Detailed Tables for similar subject areas are grouped together in "sequences". A sequence number is an assigned number to a grouping of ACS tables. Table sequencing now follows these new rules:
1) Tables are sorted numerically by the "root" of their Table ID, where the "root" is defined as the numeric section after the first letter and before any additional letters, so for example the root of B06004APR is "06004". For tables with the same root, additionally sort them in the following order:
Non-iterated, non-collapsed, non-PR version
Iterated, non-collapsed, non-PR versions
Non-iterated, collapsed, non-PR version
Iterated, collapsed, non-PR version
Non-iterated, non-collapsed, PR version
Iterated, non-collapsed, PR versions
Non-iterated, collapsed, PR version
Iterated, collapsed, PR version
2)With tables sorted in this order, start with the first table and assign it to the first sequence. For each subsequent table, if the table has either a new "subject", a new "geography type", or would cause the number of cells in the sequence to exceed 245, then start a new sequence. "Subject" is described using the second and third characters in the Table ID, so for example the subject of B06004APR is "06". "Geography type" can be one of three things: Place of Residence geography type, Place of Work geography type, or Residence 1 Year Ago geography type see Appendix E
3)If a table does not fit in one sequence, then put the first 245 cells of it in one sequence, and the rest in the next. If a table does not fit in two sequences, then put the first 245 cells of it in one sequence, the next 245 cells of it in the next sequence, and the rest in a third sequence.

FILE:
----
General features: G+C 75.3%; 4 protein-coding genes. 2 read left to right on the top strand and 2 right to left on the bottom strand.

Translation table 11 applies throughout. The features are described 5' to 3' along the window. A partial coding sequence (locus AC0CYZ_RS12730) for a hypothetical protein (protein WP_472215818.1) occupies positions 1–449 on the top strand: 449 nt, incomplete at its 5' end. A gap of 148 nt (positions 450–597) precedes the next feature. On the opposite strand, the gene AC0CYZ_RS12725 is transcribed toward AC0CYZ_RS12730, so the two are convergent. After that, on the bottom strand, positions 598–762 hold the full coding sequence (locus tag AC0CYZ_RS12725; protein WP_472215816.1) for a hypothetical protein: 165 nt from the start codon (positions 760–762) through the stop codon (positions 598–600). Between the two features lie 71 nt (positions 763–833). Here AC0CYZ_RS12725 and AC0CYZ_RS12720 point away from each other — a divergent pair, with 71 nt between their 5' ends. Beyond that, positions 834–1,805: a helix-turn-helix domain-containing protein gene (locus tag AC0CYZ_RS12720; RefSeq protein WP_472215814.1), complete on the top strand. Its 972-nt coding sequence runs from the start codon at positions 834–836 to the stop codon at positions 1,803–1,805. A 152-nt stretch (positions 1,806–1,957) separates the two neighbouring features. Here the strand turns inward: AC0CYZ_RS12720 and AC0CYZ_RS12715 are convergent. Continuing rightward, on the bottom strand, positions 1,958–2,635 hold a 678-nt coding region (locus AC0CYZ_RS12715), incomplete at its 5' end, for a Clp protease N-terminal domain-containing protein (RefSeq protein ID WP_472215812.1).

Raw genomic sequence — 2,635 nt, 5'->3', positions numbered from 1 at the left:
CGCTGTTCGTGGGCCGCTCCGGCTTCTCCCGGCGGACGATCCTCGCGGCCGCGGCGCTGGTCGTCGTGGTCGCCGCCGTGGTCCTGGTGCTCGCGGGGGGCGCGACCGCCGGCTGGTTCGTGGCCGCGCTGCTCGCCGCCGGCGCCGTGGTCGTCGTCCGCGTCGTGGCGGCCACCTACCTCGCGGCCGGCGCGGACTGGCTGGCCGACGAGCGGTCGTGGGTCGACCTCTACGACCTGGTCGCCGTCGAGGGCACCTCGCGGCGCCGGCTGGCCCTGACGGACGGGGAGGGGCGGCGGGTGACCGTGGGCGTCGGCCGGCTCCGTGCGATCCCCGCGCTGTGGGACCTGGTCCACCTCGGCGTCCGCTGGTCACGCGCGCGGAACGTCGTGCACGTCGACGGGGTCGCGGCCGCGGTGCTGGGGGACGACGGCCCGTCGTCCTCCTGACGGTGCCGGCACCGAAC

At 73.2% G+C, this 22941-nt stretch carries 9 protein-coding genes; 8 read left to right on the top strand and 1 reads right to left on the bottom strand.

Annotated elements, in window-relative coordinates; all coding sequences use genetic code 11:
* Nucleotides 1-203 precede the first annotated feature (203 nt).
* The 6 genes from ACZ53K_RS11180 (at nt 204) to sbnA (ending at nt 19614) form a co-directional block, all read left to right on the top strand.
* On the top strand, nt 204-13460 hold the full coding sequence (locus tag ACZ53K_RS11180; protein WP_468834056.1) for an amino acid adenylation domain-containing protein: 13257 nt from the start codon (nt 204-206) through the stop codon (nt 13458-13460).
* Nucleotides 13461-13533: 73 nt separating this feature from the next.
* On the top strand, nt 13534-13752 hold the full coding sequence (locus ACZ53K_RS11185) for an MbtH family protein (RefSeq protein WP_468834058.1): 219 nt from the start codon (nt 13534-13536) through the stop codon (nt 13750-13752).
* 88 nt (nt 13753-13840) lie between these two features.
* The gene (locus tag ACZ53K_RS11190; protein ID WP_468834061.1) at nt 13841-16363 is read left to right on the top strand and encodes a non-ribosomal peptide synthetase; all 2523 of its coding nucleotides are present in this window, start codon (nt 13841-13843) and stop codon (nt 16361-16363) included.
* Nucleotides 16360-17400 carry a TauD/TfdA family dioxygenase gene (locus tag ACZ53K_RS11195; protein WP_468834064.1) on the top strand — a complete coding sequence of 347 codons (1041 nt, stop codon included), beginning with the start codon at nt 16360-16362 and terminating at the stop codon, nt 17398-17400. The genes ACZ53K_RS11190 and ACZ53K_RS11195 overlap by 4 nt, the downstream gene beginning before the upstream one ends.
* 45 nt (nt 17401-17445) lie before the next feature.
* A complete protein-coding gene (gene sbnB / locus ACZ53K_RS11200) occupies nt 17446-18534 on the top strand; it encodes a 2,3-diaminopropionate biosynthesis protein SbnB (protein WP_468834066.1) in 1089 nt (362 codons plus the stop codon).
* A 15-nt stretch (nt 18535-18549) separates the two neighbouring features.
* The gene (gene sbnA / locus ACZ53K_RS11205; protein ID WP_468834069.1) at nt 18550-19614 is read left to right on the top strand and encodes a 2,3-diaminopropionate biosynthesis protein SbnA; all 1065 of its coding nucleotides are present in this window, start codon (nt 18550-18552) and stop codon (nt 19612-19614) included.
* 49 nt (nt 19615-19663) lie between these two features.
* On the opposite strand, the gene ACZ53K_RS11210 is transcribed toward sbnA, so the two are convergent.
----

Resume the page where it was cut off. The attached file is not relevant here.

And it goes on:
The rules governing how many tables can be assigned the same sequence number depend on the following:
- There are no more than 256 columns per sequence, so the data can be read into a spreadsheet.
- There are 178 sequences for the 2012 ACS 1-year Summary File.
- Tables are grouped numerically by the "root" of their Table ID, (i.e., Table B00001 is in sequence file 0001).
- The sequencing algorithm groups' tables sequentially by TBLID, which means that tables with race iterations are often grouped in the same sequence, but this is not always the case.
It is critical to know the sequence number associated with a Detailed Table (Table ID) for two reasons. First, one needs it in order to access the correct estimates and margins of error files for the desired table. Second, the field start position for the estimates or margins of error of a certain Detailed Table depends on its sequence number.
The Sequence Number and Detailed Table Number Lookup file, available as an Excel spreadsheet, text file, and SAS dataset, lists Table IDs associated with each sequence number. This spreadsheet, formerly known as "merge_5_6", is available at www2.census.gov/acs2012_1yr/summaryfile/
. The name of the Excel spreadsheet is "Sequence_Number_and_Table_Number_Lookup.xls," the text file is called "Sequence_Number_and_Table_Number_Lookup.txt," and the SAS dataset is called "SequenceNumberTableNumberLookup.sas7bdat."
For example, to find the sequence number associated with the table B08406, a user must open and look for that Table ID in the Sequence Number and Table Number Lookup file. Shown below is a screenshot of this file opened to where the "tblid" is B08406. The next column in the file, "seq", shows that this Table ID is associated with the sequence number "0043". In order to access the estimate and margin of error file for Table B08406, a user will need to download the estimate and margin of error files labeled with the sequence number "0043".